It’s fun thinking about those days. But today, after all these years, I wonder who was that person who used to live life that way. Now, I don’t even know that person who used to stay at Hoshangabad. 

Actors who come from a theatre background often say films don’t give them as much satisfaction. What is your take?

I don’t feel this way. I am hungry for work. Even if I am just travelling, I enjoy it as much as I enjoy acting, writing and direction. Whether I act in a play or a movie, it really doesn’t matter to me. If you do the type of work you enjoy, it shows in your entire body. It shows in your work. People appreciate your work only when they see how much you enjoy your work. Right now I am enjoying my work in every way. 

Theatre hasn’t been a reliable source of income in our country. Do you see things changing?

I never joined theatre with the intention of earning money. We have done theatre with limited resources. I feel theatre is a splendid medium where there is less responsibility due to less money being involved. You can do all types of experiments there. There is no burden of money, market, and economy. I love the freedom provided by theatre. So, even if someone pays me to do theatre, it is not my primary goal. The freedom is more valuable for me. 

Do you feel actors who are not trapped in the hero image and are able to fit any character have a greater advantage today as compared to, say, 15 years ago?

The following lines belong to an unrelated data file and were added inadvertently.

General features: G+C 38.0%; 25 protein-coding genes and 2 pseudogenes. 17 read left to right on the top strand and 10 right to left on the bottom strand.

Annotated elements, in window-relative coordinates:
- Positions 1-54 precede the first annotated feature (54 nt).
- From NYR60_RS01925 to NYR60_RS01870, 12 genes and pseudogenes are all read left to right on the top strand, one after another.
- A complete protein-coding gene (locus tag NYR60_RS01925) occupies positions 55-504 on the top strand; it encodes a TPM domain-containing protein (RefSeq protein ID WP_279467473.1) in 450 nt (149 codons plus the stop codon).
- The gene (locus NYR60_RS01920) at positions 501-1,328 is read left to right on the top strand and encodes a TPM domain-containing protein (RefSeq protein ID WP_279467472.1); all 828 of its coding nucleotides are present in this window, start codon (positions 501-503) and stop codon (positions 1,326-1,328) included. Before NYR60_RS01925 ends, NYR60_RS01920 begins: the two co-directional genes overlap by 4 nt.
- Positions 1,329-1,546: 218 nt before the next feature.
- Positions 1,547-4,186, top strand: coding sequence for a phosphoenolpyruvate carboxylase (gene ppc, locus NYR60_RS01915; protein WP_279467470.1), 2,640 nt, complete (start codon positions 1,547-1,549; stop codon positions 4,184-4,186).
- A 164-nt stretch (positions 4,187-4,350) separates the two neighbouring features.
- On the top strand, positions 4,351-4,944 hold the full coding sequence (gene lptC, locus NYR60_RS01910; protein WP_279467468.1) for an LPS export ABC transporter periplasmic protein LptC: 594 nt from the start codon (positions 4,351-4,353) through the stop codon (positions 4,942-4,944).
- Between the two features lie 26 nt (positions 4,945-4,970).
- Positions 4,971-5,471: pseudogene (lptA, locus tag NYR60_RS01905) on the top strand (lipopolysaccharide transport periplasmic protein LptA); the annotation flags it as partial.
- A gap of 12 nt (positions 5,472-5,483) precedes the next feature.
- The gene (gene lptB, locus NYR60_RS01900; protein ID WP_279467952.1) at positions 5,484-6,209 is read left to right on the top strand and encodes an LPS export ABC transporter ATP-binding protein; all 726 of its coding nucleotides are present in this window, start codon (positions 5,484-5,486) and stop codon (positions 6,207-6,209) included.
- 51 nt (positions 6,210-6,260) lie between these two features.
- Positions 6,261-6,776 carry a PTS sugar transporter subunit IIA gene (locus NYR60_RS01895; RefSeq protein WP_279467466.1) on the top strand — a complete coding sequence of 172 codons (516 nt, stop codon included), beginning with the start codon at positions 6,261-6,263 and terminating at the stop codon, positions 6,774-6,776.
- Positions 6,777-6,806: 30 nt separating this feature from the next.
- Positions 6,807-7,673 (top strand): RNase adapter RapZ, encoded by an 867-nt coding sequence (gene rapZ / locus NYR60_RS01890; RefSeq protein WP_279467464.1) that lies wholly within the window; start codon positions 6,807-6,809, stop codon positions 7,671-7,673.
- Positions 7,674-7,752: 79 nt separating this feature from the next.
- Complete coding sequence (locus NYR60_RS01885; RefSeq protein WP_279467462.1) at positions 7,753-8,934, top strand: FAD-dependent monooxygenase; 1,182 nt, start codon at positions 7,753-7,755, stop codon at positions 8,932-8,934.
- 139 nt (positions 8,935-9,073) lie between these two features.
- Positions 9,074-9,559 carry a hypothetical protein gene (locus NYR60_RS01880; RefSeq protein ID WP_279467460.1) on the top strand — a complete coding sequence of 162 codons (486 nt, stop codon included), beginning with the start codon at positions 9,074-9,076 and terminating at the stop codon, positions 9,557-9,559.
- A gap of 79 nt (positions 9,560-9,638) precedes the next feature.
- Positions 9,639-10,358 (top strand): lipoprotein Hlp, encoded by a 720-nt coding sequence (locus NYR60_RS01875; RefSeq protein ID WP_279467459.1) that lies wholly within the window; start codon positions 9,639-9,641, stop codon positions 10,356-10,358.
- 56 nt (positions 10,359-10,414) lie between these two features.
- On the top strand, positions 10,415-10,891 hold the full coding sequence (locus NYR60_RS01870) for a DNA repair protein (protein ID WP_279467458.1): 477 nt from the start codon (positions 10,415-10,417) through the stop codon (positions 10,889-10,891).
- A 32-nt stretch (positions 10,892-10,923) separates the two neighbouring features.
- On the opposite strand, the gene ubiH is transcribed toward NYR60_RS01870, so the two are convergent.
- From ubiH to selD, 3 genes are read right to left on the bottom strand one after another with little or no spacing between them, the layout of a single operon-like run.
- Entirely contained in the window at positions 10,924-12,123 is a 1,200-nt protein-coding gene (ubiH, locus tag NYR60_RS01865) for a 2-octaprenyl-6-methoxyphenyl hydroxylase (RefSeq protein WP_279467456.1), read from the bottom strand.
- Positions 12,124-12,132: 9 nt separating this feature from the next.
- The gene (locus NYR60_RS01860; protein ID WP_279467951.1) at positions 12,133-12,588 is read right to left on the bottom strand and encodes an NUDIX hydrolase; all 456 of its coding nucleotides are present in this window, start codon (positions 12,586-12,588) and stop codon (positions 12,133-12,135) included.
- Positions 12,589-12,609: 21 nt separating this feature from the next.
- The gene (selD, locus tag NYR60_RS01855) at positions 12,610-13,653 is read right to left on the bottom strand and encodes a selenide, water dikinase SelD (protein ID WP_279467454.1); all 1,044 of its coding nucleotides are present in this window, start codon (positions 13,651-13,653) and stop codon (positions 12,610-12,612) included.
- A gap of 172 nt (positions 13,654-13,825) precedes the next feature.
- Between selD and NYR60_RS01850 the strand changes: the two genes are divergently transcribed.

Arre, 100%! Not just 15, but even seven years ago. Five to six years earlier, we hadn’t thought that we would get to see Irrfan [Khan], Nawaz [Nawazuddin Siddiqui] and Naseer saheb [Naseeruddin Shah] play such brilliant roles. We are in such a good space and our cinema has changed for the better. I think this is the best time in the industry for a good actor.

I am looking forward to work. The kind of films I am getting, I am very surprised that such impressive films are made. Maroon is a prime example. Five years ago, I hadn’t even thought that someone could make a film like Maroon which would get such appreciation. I am very happy that I took the decision at the right time to resume acting. 

Talking about Maroon, playing a psychotic character must have been mentally and emotionally draining. How did you prepare for the role?

I had prepared for the role, but after going there, I was surprised to know that we had to finish the shoot in just 15 days. But as I went on performing, I kept getting inside the character and mentally I realized how disturbed I am starting to be. I had heard things like it takes time to come out of a character. I had never experienced it though. It happened with me for the first time with Maroon and I didn’t know what to do. It took me a week to come out of it. I didn’t know what it was like to come out of a character. This is difficult. But maybe this is my age and I have a lot of hunger that people ask me to play such difficult characters. I feel, okay, I will do some light-hearted roles later (laughs). 

You played a psycho in Maroon. Earlier this year you also played a psycho in A Scandall, though both films were very different.

I did A Scandall 4-5 years ago. It’s an old film. I didn’t know when the film was released. Maroon is a very different cinema; a kind of cinema I love. Also the character had many layers. The challenge was that it was a solo performance. I had to carry the film on my shoulders for 90 minutes. The director was also skilful and his screenplay was so tight. 

What are your forthcoming films?

There is Jolly LLB 2. I have also done a horror film called Ghoul with Radhika Apte. It’s a Phantom film directed by Patrick Graham. It might release early next year.